- The Washington Times - Friday, April 23, 2010


Money is a lot like blood. Blood spilled in the jungle is easy to track. Money spilled in the pursuit of avarice and greed can be easy to follow, too, sometimes even to Pennsylvania Avenue.

Lawyers for Goldman Sachs, the big Wall Street investment banking house, have been negotiating with the Securities and Exchange Commission to make some, if not all, of the civil-fraud charges against the firm go away, and President Obama has been entertaining the chairman of Goldman Sachs at the White House.

Nothing has surfaced to suggest that Mr. Obama and the chairman talked about Goldman Sachs’ troubles, and the chairman of the SEC issued the usual boilerplate that the commission “doesn’t co-ordinate enforcement actions with the White House or other political bodies.” Of course. But influence, like money, is fungible, and it’s always possible that clever lawyers and compliant regulators can take a little here and put a little over there, and pretty soon serious troubles go away. It happens.

The calendar and the White House visitors log offer a clue to what was really going on between Mr. Obama and the chairman of Goldman Sachs. The White House meetings occurred in late February and March, toward the end of the collegiate basketball season, and we know the president was having trouble picking the winners in the national tournament. March Madness is no doubt what they talked about.

Nevertheless, Mr. Obama is learning what every politician eventually learns, that money, and the pursuit of it, is dangerous and risky business in Washington. What happens in Chicago stays in Chicago. What happens in Washington eventually goes everywhere. Discretion is not always widely practiced in the shadow of the national monuments.

Mr. Obama himself makes it difficult to imagine that his motives are unalloyed and incorruptible. Just when we’re trying to believe that, he cites a visit that Sen. Mitch McConnell, the leader of the Republican minority in the Senate, paid to Wall Street. It’s true Mr. McConnell probably didn’t go to Wall Street to talk about basketball. The president, in a speech in California, let us in on what these Washington-Wall Street tete-a-tetes might be about:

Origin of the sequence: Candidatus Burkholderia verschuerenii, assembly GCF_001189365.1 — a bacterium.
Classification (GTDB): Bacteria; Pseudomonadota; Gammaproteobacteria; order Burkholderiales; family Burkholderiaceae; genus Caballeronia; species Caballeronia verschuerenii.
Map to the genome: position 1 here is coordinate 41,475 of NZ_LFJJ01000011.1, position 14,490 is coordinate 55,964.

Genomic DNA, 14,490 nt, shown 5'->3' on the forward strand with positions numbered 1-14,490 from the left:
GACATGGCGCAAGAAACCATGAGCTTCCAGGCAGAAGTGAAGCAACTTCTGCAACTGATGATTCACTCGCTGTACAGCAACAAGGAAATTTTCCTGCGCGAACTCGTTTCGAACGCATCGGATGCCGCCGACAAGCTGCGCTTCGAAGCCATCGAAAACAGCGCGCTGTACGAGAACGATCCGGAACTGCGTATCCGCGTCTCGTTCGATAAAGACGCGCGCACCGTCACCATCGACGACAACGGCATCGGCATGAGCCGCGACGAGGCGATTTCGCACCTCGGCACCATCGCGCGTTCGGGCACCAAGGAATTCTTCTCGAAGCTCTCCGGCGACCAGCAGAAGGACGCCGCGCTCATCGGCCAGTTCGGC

“[The minority leader] paid a visit to Wall Street a week or two ago,” he said, “and met with some of the movers and shakers up there. I don’t know exactly what was discussed. All I can tell you is when he came back, he promptly announced he would oppose the financial-regulatory reform.”

Mr. Obama’s slashing personal attacks on his opponents, accusing them of cynicism for doing what he does, demonstrate the community activist at work. His constant running off to make another speech, together with his toxic vitriol aimed at his opponents, is the homage he pays to Saul Alinsky and the Rev. Jeremiah A. Wright Jr., his Chicago tutors in how to demonize anyone who gets in the way of his scheme to remake America as it never was.

The Securities and Exchange Commission is making Goldman Sachs the poster boys for Wall Street chicanery and greed just as Mr. Obama sets out to impose new regulations on Wall Street. This is, of course, only a coincidence. Some people with no tender mercy in their hearts note that Gregory Craig, the president’s lawyer in the White House, has just taken a job at Goldman Sachs. A spokesman for the SEC assures us that this is only a coincidence, too: “We do not co-ordinate our enforcement actions with the White House.” Of course not. Mr. Craig, says Goldman Sachs, was hired only for his “wisdom and insight.” Of course he was. Insight is the grease that makes wheels turn without a squeak. “I am a lawyer, not a lobbyist,” Mr. Craig says he’s only a lawyer for the firm of Skadden, Arps, Slate, Meagre and Flom, and who could make up a name like that?

It’s mostly Democrats who are cashing in on their connections now, since Republicans have no connections to cash in on. But they’re inspired by the conviction that their day is coming. Cashing in is the point of getting to Washington; otherwise, you might as well stay in Chicago.

Once upon a time Washington pols worried about “perceptions,” the idea that if something looked bad and smelled bad it probably was bad. Perceptions are not so important now, with Washington awash in slush the color of money.

Wesley Pruden is editor emeritus of The Washington Times.

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